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View Full Version : Anyone heard of windex in your gun after shooting?


cyrus
12-12-2010, 9:53 PM
Anyone heard of windex in your gun after shooting?

emcon5
12-12-2010, 9:57 PM
Well, it is mostly water.

Lots of folks use Windex after shooting corrosive ammo, because water neutralizes the salts.

You need to clean the Windex out and oil it after.

Lucky Scott
12-12-2010, 10:00 PM
I do it every time. Get the Windex with ammonia. Then, flush it out with wd - 40. Then clean you gun like normal when you get home.

mauser98k
12-12-2010, 10:25 PM
absolutely. the way i do it is:

1. windex with ammonia down the barrel immediately after done firing corrosive ammo.
2. run dry patches till they come out dry.
3. gun oil coated patches down the barrel.
4. when i get home, i run more dry patches down the bore til they come out clean and dry
5. hot water down the bore
6. more dry patches. do until absolutely dry and clean
7. oil patches

may sound time consuming and laborious but none of my rifles have any rust in them

_Z_
12-12-2010, 10:43 PM
I normally just spray some windex on my rifle after shooting. Wipe it down then when I get home I use some clp or whatever to clean the rest of it.

rkt88edmo
12-12-2010, 10:48 PM
Remember, this is specific to corrosive ammo.

Super Spy
12-12-2010, 10:49 PM
I've heard of it, then I saw a study on the chemistry involved and it seems like ammonia does not denature corrosive salts. Now when I shoot corrosive ammo I just make sure I clean as soon as I get home and mostly use boiling water and then finish up with a Gunzilla'd boresnake. So far so good.

CEDaytonaRydr
12-12-2010, 11:14 PM
Black powder guys swear by it...

Mac Attack
12-12-2010, 11:19 PM
Doesn't windex or other strong cleaners ruin the seasoning of the barrel? The old timer who introduced me to the joys of shooting a traditional blackpowder rifle always talked about the importance of seasoning a bp rifle. He told me that a seasoned barrel will shoot longer between cleanings and told me never to use anything harsher than dish detergent and water.

Palimino Stripe
12-12-2010, 11:49 PM
That's like asking if I've heard of the internet...

http://www.surplusrifle.com/shooting/corrosive/index.asp

Yes- I've used the 'windex' method* everytime I've gone shooting (with corrosive ammo) practically since I've started collecting guns (many many years ago). Never had any problems.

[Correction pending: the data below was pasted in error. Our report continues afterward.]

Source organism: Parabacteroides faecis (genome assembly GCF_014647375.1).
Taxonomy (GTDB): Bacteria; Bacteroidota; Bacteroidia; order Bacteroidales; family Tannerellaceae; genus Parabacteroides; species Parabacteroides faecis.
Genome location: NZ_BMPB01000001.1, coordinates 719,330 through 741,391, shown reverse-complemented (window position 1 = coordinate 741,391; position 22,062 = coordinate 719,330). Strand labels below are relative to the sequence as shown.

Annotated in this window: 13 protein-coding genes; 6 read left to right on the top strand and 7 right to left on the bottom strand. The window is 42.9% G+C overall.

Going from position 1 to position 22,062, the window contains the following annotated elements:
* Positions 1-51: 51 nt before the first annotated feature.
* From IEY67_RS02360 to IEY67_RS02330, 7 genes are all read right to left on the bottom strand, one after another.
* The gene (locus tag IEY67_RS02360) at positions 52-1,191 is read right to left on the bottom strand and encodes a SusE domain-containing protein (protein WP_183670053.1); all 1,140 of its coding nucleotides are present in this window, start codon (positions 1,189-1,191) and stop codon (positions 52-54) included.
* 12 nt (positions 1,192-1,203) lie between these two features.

Some people say plain water works just fine. Probably is- but windex comes in a handy spray bottle.

-Palimino

*Windex in the bore & on the boltface after shooting- followed immediately by copious amounts of oil. Then I get home and do a more thorough cleaning.

Mssr. Eleganté
12-13-2010, 12:02 AM
Doesn't windex or other strong cleaners ruin the seasoning of the barrel? The old timer who introduced me to the joys of shooting a traditional blackpowder rifle always talked about the importance of seasoning a bp rifle. He told me that a seasoned barrel will shoot longer between cleanings and told me never to use anything harsher than dish detergent and water.

Yes, water is all you need. Windex has ammonia, which will remove copper fouling. On an old gun with a pitted barrel, limited copper fouling will actually smooth out the pits and make a barrel shoot better.

Water is all you need to remove corrosive salts from old ammo. Windex is 95% water. It also has detergent, which makes the water more "wet". The detergent also helps clean powder fouling. The ammonia removes copper build up.

A good cleaning regimen for corrosive ammo would be boiling hot soapy water most of the time, and then Windex every once in a while to keep the copper fouling in check.

Jimmy310
12-13-2010, 12:08 AM
Ive used it once or twice, but i usually just use hoppes # 9...i got the large container that will last me the rest of my life.

Toyman321
12-13-2010, 8:27 AM
I put windex in a small bottle with a nozzle so I can squirt some down the barrel at the range and then I boresnake it before it goes in the car. Never had a problem :D